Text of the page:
Project Everest

3 Principles for Measuring Impact (Pt. 2)

by
Riley Harris
Riley Harris | Jun 11, 2017 | in Ideas Box

 

If you’ve ever conducted quantitative research this might seem obvious. I’m not being condescending, this stuff is really really important and often gets overlooked. In any case, these are the most crucial things to keep in mind when evaluating impact:

A sceptical Prior

A natural way to think about gathering evidence for a program is to directly look for evidence that it works. However, assuming the program doesn’t have a positive outcome, then attempts to find enough evidence to disprove this hypothesis (equivalent to a null hypothesis that there will be no effect) is more effective. It ensures that the programs which have strong evidence showing they have a positive impact will be supported.

Measures the Right Thing(s)

Making sure that the right thing is being measured is extremely important, and an impact evaluation is really only useful if it’s measuring the right things. Evidence of the outcome of the project (e.g. increased hours of employment of disabled students) rather than information about the implementation of the project (e.g. number of students given access to the project). This is important as many organisations are measuring activities rather than the important results, which is fine, but the goal of the impact evaluation require that you measure the outcomes directly, rather than measuring activity levels in a program.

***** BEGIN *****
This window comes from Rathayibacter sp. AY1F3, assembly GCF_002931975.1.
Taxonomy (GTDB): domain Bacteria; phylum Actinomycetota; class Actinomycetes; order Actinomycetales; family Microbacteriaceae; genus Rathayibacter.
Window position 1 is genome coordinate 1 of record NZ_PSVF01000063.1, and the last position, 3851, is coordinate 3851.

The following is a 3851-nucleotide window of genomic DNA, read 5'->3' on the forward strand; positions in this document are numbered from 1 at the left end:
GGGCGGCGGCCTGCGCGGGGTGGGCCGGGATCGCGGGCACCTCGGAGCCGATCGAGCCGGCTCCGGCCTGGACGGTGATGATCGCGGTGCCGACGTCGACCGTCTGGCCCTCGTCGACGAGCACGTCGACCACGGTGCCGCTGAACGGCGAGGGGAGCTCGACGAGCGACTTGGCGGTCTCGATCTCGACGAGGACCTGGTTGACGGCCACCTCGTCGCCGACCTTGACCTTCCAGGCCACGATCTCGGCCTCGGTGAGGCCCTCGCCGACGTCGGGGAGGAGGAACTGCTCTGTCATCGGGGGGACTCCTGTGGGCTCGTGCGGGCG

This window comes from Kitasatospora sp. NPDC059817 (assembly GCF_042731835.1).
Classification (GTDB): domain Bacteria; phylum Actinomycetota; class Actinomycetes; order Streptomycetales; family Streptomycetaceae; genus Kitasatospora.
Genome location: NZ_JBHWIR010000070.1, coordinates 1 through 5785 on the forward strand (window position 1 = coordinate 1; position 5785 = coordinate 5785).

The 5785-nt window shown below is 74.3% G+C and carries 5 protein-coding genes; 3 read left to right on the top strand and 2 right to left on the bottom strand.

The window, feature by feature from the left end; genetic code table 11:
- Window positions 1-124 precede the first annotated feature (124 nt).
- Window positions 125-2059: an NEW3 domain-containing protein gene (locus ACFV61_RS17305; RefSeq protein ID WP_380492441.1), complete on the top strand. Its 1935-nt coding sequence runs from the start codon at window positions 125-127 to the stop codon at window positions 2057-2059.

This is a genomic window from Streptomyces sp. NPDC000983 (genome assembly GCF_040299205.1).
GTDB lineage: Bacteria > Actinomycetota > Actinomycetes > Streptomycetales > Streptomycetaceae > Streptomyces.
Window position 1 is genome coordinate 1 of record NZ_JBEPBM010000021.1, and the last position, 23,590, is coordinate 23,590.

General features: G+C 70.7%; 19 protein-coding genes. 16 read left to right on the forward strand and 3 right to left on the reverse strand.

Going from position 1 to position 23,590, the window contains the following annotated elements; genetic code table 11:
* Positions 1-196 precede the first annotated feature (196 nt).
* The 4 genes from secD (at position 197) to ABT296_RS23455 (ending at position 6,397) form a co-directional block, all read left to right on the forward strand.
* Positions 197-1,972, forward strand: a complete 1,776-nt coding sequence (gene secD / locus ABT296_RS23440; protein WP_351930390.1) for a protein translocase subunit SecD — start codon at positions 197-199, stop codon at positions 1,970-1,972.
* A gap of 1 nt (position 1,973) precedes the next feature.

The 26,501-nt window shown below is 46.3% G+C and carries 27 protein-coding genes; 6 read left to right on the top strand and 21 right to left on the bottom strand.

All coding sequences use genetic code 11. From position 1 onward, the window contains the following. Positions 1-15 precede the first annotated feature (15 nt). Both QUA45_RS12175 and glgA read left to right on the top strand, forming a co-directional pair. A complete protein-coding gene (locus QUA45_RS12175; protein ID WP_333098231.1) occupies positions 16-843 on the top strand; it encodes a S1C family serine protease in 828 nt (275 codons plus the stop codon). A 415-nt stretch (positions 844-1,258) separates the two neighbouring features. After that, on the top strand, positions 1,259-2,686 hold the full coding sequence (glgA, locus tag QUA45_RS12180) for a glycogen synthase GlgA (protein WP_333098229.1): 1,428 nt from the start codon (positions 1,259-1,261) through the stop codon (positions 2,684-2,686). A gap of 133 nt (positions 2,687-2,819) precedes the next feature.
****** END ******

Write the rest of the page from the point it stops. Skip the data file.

A Counterfactual

In order to really know the effect that a project has on the community, we need to know what would have happened if the project didn’t exist. For example, imagine if there was a project that sold textbooks to students, and then saw that test scores rose. Did the text books raise test scores? Possibly, but maybe the test scores would have risen anyway. The way to find out is measure some people who didn’t receive text books and see what happened to their test scores (Vivalt, 2012). This can be seen in the figure below (AidGrade, 2012): the first row shows the test scores improving, in the second row where there is a control group that doesn’t receive textbooks. The group that didn’t receive textbooks score higher; thus, the orange rectangle is the negative outcome of the project. Obviously, there is no way to both run a project and observe the community without the project at the same time, however there are ways to get some idea of what would have happened if the project didn’t intervene. Dividing a population into those that receive the treatment and a control group who does not receive the treatment is one way of achieving this. The counterfactual is essentially the best estimate of what would happen if people didn’t have access to the program, and in order to know the effect of a project we need a counterfactual to measure against.

 

 

Jessica Stephanie Arvela Jun 11, 2017

Measure progress of those who do not receive service

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Riley Harris Jul 3, 2017

Yes, exactly!

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